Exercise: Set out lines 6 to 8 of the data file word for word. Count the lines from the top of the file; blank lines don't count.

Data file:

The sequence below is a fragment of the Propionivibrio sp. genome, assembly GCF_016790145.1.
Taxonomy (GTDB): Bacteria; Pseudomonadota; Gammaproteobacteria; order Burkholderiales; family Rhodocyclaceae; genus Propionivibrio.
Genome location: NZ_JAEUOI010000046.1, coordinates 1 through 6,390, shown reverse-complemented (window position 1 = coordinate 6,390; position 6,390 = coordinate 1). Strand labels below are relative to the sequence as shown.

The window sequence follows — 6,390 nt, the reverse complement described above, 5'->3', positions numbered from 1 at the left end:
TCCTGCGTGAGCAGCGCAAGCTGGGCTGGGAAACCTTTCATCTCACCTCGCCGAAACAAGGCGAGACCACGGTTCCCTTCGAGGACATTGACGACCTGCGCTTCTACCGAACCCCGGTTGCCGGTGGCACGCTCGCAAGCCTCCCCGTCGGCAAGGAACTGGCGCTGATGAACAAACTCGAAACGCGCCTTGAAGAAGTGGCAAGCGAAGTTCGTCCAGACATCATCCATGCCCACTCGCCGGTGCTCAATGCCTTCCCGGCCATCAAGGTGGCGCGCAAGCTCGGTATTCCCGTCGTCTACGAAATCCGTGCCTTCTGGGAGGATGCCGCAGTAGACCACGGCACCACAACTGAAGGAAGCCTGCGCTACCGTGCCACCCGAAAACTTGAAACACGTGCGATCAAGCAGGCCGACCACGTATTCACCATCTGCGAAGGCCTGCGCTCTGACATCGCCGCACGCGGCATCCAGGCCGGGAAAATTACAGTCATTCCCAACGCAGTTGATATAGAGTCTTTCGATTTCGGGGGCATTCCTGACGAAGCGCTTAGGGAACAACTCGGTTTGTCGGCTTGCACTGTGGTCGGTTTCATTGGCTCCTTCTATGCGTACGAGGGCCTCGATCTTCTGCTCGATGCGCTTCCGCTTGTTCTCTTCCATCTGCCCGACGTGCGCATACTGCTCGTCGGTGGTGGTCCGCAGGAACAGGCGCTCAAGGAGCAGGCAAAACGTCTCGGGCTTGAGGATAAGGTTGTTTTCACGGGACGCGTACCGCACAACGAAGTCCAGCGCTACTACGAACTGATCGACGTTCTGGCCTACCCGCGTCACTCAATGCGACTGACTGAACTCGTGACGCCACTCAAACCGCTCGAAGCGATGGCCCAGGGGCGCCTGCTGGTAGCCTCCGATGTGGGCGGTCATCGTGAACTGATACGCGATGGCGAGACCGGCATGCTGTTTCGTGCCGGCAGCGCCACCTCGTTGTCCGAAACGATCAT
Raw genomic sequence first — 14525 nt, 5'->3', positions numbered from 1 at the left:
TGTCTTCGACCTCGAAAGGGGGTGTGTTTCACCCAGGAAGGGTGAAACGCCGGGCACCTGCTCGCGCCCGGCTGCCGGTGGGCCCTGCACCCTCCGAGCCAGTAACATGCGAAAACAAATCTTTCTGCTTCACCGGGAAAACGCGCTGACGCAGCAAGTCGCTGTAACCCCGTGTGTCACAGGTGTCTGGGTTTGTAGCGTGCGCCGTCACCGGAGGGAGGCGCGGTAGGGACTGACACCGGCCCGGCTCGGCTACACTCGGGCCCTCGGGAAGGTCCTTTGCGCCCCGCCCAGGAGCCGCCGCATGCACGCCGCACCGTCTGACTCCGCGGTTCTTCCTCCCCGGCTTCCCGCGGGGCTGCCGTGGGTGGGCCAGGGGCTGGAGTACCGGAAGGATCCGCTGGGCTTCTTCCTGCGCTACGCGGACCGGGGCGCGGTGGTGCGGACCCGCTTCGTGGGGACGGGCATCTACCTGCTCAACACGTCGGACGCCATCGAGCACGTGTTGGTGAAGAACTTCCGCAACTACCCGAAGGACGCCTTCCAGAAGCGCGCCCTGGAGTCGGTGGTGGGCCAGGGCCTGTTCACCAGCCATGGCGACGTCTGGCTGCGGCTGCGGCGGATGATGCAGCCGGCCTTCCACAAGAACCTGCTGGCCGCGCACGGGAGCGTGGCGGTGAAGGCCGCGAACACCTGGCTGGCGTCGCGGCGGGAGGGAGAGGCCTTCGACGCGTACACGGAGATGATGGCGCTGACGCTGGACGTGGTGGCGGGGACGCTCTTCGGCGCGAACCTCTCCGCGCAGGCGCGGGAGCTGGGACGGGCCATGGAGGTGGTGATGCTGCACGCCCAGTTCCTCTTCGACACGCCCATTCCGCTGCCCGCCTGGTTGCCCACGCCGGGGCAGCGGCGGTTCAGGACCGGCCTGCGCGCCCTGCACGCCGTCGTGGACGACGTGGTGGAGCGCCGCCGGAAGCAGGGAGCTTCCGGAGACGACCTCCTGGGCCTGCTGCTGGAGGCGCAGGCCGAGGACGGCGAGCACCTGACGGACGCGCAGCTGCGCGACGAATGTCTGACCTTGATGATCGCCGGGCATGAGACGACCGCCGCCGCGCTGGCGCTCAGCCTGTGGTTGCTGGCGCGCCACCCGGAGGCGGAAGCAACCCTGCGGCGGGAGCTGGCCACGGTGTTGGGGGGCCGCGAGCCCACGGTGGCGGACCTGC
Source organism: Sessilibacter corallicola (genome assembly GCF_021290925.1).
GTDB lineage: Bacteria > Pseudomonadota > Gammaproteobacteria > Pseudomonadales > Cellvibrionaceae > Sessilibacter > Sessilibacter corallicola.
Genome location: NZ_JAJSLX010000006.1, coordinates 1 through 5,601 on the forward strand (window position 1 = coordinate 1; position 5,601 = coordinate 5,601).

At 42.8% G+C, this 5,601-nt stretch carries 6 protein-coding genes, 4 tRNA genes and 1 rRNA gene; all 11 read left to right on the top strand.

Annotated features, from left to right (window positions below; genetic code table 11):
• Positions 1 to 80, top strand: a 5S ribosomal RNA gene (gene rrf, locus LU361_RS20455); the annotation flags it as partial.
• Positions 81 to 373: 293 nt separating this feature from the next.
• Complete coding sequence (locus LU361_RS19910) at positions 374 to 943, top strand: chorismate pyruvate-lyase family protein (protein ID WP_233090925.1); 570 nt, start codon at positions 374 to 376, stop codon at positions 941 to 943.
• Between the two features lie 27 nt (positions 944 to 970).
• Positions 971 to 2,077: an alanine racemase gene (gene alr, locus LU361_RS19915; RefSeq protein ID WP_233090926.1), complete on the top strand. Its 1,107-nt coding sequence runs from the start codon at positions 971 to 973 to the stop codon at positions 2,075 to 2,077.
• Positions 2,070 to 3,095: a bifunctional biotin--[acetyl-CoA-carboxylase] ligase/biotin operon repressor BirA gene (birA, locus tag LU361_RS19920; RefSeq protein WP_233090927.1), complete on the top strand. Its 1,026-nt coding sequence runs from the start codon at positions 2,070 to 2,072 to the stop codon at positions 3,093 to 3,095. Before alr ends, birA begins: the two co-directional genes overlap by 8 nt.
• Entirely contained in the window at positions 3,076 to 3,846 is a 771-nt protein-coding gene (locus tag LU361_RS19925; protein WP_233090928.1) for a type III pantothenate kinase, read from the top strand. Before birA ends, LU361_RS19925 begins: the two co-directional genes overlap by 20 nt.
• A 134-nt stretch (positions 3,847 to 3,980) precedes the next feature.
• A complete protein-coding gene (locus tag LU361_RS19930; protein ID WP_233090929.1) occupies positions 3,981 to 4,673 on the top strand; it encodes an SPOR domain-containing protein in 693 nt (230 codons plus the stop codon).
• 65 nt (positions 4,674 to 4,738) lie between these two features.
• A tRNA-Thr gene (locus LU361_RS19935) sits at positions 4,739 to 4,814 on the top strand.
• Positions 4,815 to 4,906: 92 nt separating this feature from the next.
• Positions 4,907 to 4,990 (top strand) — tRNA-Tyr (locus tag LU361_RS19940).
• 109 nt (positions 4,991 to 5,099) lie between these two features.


Raw genomic sequence first — 14525 nt, 5'->3', positions numbered from 1 at the left:
TGTCTTCGACCTCGAAAGGGGGTGTGTTTCACCCAGGAAGGGTGAAACGCCGGGCACCTGCTCGCGCCCGGCTGCCGGTGGGCCCTGCACCCTCCGAGCCAGTAACATGCGAAAACAAATCTTTCTGCTTCACCGGGAAAACGCGCTGACGCAGCAAGTCGCTGTAACCCCGTGTGTCACAGGTGTCTGGGTTTGTAGCGTGCGCCGTCACCGGAGGGAGGCGCGGTAGGGACTGACACCGGCCCGGCTCGGCTACACTCGGGCCCTCGGGAAGGTCCTTTGCGCCCCGCCCAGGAGCCGCCGCATGCACGCCGCACCGTCTGACTCCGCGGTTCTTCCTCCCCGGCTTCCCGCGGGGCTGCCGTGGGTGGGCCAGGGGCTGGAGTACCGGAAGGATCCGCTGGGCTTCTTCCTGCGCTACGCGGACCGGGGCGCGGTGGTGCGGACCCGCTTCGTGGGGACGGGCATCTACCTGCTCAACACGTCGGACGCCATCGAGCACGTGTTGGTGAAGAACTTCCGCAACTACCCGAAGGACGCCTTCCAGAAGCGCGCCCTGGAGTCGGTGGTGGGCCAGGGCCTGTTCACCAGCCATGGCGACGTCTGGCTGCGGCTGCGGCGGATGATGCAGCCGGCCTTCCACAAGAACCTGCTGGCCGCGCACGGGAGCGTGGCGGTGAAGGCCGCGAACACCTGGCTGGCGTCGCGGCGGGAGGGAGAGGCCTTCGACGCGTACACGGAGATGATGGCGCTGACGCTGGACGTGGTGGCGGGGACGCTCTTCGGCGCGAACCTCTCCGCGCAGGCGCGGGAGCTGGGACGGGCCATGGAGGTGGTGATGCTGCACGCCCAGTTCCTCTTCGACACGCCCATTCCGCTGCCCGCCTGGTTGCCCACGCCGGGGCAGCGGCGGTTCAGGACCGGCCTGCGCGCCCTGCACGCCGTCGTGGACGACGTGGTGGAGCGCCGCCGGAAGCAGGGAGCTTCCGGAGACGACCTCCTGGGCCTGCTGCTGGAGGCGCAGGCCGAGGACGGCGAGCACCTGACGGACGCGCAGCTGCGCGACGAATGTCTGACCTTGATGATCGCCGGGCATGAGACGACCGCCGCCGCGCTGGCGCTCAGCCTGTGGTTGCTGGCGCGCCACCCGGAGGCGGAAGCAACCCTGCGGCGGGAGCTGGCCACGGTGTTGGGGGGCCGCGAGCCCACGGTGGCGGACCTGC
Source organism: Sessilibacter corallicola (genome assembly GCF_021290925.1).